Wanna watch me pitch?!

This past weekend I was in Grand Forks, British Columbia as a member of the Langley Senior Blaze (Affiliate with the high school team of the Blue Jays Brett Lawrie) playing in the Grand Forks International Baseball Tournament. To my surprise, this tournament (in its 33rd installment) has a long storied history:

In 1984 the tournament increased to 12 teams, but it wasn't until 1987 when the true "international" flavor was added as Grand Forks welcomed Japan for the first time and in 1988; Taiwan. Since then, squads from China as well as Russia have participated, with Russia once again joining the GFI’s roster this year.

Over the years, the Grand Forks International has welcomed some of the world’s best amateur and semi-professional players with many going on to play in the ranks of Major League Baseball. A quick glance at a list of some of the names of those who have played on the hallowed grounds of James Donaldson Park could easily make up a World Series champion team. For instance, 2-time Cy Young Awards Winner and current San Francisco Giant Tim Lincecum played at the GFI in 2004 with the Seattle Studs. 2003 MLB World Series Most Valuable Player and current Los Angeles Dodger Josh Beckett played at the GFI with the Houston Astros in 1997. Brendan Ryan, current New York Yankee, played with the Lewiston Truckers in 2001, while retired Candians left fielder and Trail, British Columbia product Jason Bay, the winner of the National Leagues 2004 Rookie of the Year award played with Trail Orioles at the GFI. Starting pitcher, Jeff Francis, of the Oakland Athletics pitched for Team Canada in 1999 and former Chicago Cubs outfielder, Kosuke Fukudome, played for Japan in 1997.

Two other familiar names are 2-time World Series champion with the Toronto Blue Jays and 1993 American League batting champion (.363), John Olerud, who played with the Washington State Cougars in 1987 and 1988 and Maple Ridge, British Columbia’s very own Larry Walker who won the 1998 (.361), 1999 (.371), and 2001 (.350) National League Batting titles and was the National League home run leader in 1997 with 49, and was also named the National League’s Most Valuable Player in that same year. Walker played in the GFI in 1984, and is a future Major League Baseball Hall-of-Famer.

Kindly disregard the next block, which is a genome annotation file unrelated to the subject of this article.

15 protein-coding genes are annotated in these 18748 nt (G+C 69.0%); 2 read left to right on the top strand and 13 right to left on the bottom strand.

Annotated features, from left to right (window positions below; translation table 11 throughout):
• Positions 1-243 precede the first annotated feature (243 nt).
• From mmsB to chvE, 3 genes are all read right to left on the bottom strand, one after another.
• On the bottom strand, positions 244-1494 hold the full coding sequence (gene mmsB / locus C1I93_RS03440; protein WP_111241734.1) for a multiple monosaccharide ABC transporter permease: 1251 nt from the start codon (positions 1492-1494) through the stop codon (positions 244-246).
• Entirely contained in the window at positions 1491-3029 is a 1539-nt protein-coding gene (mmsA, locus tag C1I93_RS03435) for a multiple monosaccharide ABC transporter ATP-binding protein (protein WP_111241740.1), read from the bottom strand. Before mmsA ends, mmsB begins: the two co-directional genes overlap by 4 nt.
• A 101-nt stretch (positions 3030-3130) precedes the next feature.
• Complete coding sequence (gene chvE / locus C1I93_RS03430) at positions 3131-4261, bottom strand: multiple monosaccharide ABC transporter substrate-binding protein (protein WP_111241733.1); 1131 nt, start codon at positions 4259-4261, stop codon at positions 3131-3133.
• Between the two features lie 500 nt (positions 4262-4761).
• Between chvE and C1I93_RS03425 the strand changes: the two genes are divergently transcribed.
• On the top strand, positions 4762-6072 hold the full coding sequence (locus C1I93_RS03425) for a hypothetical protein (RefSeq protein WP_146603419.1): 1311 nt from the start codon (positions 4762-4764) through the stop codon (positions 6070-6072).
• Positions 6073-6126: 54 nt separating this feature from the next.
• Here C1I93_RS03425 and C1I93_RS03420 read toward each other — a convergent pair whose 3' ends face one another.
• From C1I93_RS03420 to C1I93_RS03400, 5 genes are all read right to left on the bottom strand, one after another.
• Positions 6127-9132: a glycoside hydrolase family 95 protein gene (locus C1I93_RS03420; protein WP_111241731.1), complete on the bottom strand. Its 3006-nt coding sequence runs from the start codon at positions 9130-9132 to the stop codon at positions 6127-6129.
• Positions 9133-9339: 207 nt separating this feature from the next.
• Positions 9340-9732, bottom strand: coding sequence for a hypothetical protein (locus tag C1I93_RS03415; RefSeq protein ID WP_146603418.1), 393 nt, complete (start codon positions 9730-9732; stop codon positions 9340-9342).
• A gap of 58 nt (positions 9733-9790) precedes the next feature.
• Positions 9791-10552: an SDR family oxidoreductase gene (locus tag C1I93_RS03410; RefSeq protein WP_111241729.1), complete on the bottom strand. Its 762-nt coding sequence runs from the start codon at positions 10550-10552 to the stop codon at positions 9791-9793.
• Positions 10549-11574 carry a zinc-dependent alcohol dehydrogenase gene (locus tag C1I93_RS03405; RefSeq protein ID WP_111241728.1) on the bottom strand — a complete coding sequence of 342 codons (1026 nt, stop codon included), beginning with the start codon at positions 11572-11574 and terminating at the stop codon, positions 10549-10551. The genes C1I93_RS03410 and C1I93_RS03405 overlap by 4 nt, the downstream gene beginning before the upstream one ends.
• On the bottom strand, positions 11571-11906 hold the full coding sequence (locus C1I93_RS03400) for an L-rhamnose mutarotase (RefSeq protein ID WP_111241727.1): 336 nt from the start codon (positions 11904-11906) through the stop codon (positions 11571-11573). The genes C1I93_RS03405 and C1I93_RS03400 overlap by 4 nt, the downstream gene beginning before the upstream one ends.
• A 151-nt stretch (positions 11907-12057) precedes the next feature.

(Excerpt taken from

Suffice to say, I was playing in a tournament with a relatively storied past. Our team ended up going 2-2 in tournament, despite having copious amounts of talent on our roster. On a cold Friday night, I pitched in a weather shortened 5 inning game against the Parkland (Alberta) White Sox, going the short distance for a 3-0 win.

GFI 2014 - Game 13 (via whatsupgf)

I didn't have an exceptionally strong outing, but I did manage to make pitches when I had to. The game was started at 9pm after 4 consecutive games on the field beforehand, so as you can imagine the mound was not at its peak condition. I struggled out of the full wind up to the first hitter of the game (a 5-pitch non-competitive walk...ugh), and decided to stay away from the wind-up for the duration of the tournament, so as to simplify my movements on the mound.

I take the mound at 1:51 in the video, and at ~48:00 (NSFW WARNING) there is in fact a streaker that jumps the right field beer garden fence, and proceeds to slide feet first into 2nd base, jump up butt-naked, run into the outfield, and jump over the LF fence and into obscurity. The tournament was full of memorable experiences.

The 5th and final inning begins at the ~1:18:00 mark. With the rain coming down hard and the mound in exceedingly poor condition, I tried to get through the inning as quickly as possible to get 5 innings and guarantee an actual game played. At 1:19:50, I picked off my first of two runners at 1st base in that inning, ensuring the game would count as a completed game (the video games on for a while, but no more baseball is played).

The next game I pitched was against the Everett (Washington) Merchants. This was an elimination game we would eventually end up losing, though not without a fight. Our coach asked me if I could pitch with one day of rest. With our tournament hopes on the line, I got the call and toed the rubber in the 5th inning trailing 6-2 (1:12:30 mark).

GFI 2014 - Game 21 (via whatsupgf)

I pitched 4 innings (5th through 8th), and tried to give our team a chance to claw back. Unfortunately, we weren't able to. I'm thinking going forward the next couple of weeks, it's probably in my best interest to take a break for a few days and let my arm rest after 9 innings across 3 days and two appearances.

If you lasted this far, thanks for reading, thanks for watching, and I hope your Blue Jays off day is made a little less boring by watching/reading some of this. If you'd like to know how my season has gone, my full season numbers are here. If you'd like to watch any of the games played at the GFI, the archive video can be found here.


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